Tasm32 and Win exefiles 
Author Message
 Tasm32 and Win exefiles

One reason for jmp-ing to a supposed-to-be a called function is when the jmp
is at the end of a procedure.. let me be clearer with an example,

proc SomeFunc
    ; some code here...
    jmp OtherFunc
endp SomeFunc

this can be written instead of

proc SomeFunc
    ; some code here...
    call OtherFunc
    ret
endp SomeFunc

why? because that when you call a function, the ip register (or eip) of the
next instruction is pushed on the stack and a ret instruction just restore
it to ip/eip... so the program is coming back to where the function has been
called. so only jmp-ing to a function will avoid a ret !.. you can also see
that when you debug with turbo de{*filter*}.. see by yourself.. there are surely
other reasons why the compiler does that, but I don't know any of them..
like I just said, the code generated depends on the compiler and language
you use... so a 4k messagebox Windows program can be 10k with a linker and
640 bytes with another..

Quad

Quote:
>I`m trying to program a little bit in win32 and I use tasm. when i do a
>program with just a message box i get a big 4k exe. Why? I`ve see a 640
byte
>exe with a message box. Also tasm uses a diffent method to call the
>MessageBoxA:

>E849000000   call 0040105C     ;call to some place in the program

>some place:

>FF2564304000 jmp dword ptr [00403064]   ;a jmp to the message box

>So my question is why the program not jumps directly?
>In programs with other languages it does!

>thx for the answers

>cu adikes



Fri, 13 Jul 2001 03:00:00 GMT  
 Tasm32 and Win exefiles

Quote:

> E849000000   call 0040105C     ;call to some place in the program

> some place:

> FF2564304000 jmp dword ptr [00403064]   ;a jmp to the message box

> So my question is why the program not jumps directly?
> In programs with other languages it does!

  The thing you are calling is in a DLL.  Its location is not known
until the loader attaches your program to that DLL.  At that time,
the loader patches a *single* location in your program for each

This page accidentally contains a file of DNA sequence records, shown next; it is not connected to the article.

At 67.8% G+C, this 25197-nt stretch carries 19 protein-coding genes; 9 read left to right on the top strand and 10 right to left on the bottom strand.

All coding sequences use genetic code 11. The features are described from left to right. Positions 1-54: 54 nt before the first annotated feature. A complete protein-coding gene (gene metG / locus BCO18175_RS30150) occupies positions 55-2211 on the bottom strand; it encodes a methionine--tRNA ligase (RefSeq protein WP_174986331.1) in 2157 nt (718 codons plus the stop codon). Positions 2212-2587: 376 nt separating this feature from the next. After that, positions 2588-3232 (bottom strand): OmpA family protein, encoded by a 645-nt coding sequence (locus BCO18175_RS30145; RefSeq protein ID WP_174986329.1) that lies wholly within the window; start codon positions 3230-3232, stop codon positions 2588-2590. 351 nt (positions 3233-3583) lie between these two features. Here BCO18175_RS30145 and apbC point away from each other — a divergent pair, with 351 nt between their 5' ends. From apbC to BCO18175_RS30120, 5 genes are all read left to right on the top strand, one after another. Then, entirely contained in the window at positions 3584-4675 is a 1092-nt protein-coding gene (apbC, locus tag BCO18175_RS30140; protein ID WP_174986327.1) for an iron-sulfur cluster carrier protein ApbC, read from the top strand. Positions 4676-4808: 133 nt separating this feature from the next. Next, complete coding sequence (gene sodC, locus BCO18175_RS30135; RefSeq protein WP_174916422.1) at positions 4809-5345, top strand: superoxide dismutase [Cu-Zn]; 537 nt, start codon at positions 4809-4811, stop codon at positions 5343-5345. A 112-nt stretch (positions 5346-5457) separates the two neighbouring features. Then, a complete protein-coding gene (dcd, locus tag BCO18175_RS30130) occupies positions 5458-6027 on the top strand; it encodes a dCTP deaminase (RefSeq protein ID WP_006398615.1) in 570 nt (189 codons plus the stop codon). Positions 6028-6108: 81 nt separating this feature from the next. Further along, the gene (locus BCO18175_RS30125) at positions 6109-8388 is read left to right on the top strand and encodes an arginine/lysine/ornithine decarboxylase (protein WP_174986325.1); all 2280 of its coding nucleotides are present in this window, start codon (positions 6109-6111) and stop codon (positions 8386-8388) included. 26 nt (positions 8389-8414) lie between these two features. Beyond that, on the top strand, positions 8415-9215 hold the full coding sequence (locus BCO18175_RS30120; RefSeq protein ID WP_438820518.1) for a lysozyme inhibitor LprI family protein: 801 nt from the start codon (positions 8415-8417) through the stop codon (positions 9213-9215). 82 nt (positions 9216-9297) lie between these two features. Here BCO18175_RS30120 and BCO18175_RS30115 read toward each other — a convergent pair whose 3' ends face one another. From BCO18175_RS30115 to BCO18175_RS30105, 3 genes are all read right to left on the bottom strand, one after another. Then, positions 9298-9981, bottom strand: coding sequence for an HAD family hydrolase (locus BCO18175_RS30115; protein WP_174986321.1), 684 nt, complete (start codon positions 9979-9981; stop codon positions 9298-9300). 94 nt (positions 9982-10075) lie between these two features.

entry point you call in the DLL.  Since you might call the same
entry point more than once, it needs a level of indirection to
have all calls use the same patched address.

  If the compiler knew that the call was to a DLL and wanted to
use that knowledge it could "call dword ptr [???]" to represent
the indirection within one instruction.

  If the compiler doesn't do that (since you used TASM, not a
compiler, I think it is in your control) then the call must
look like an ordinary direct call.  The linker can't change
a direct call to an indirect call, so it must create an
indirect jmp for the direct call to go to.
--
http://www.erols.com/johnfine/
http://www.geocities.com/SiliconValley/Peaks/8600/



Sat, 14 Jul 2001 03:00:00 GMT  
 Tasm32 and Win exefiles


Subject: Re: Tasm32 and Win exefiles
Date: Monday, January 25, 1999 6:34 PM

Quote:
>> So my question is why the program not jumps directly?
>> In programs with other languages it does!

>  The thing you are calling is in a DLL.  Its location is not known
>until the loader attaches your program to that DLL.  At that time,
>the loader patches a *single* location in your program for each
>entry point you call in the DLL.  Since you might call the same
>entry point more than once, it needs a level of indirection to
>have all calls use the same patched address.

This is not entirely correct....The system loader places the
<<patched>>address in a data section location to keep the code section read
only. The fix-up then occurs in a private location for each process on the
system, and the code sections can be shared across processes.  The number of
references to each fixed-up location is irrelavent -- it can be one to one,
or many to one.  The criteria is which section is modified by the loader.

Karl M



Sun, 15 Jul 2001 03:00:00 GMT  
 
 [ 4 post ] 

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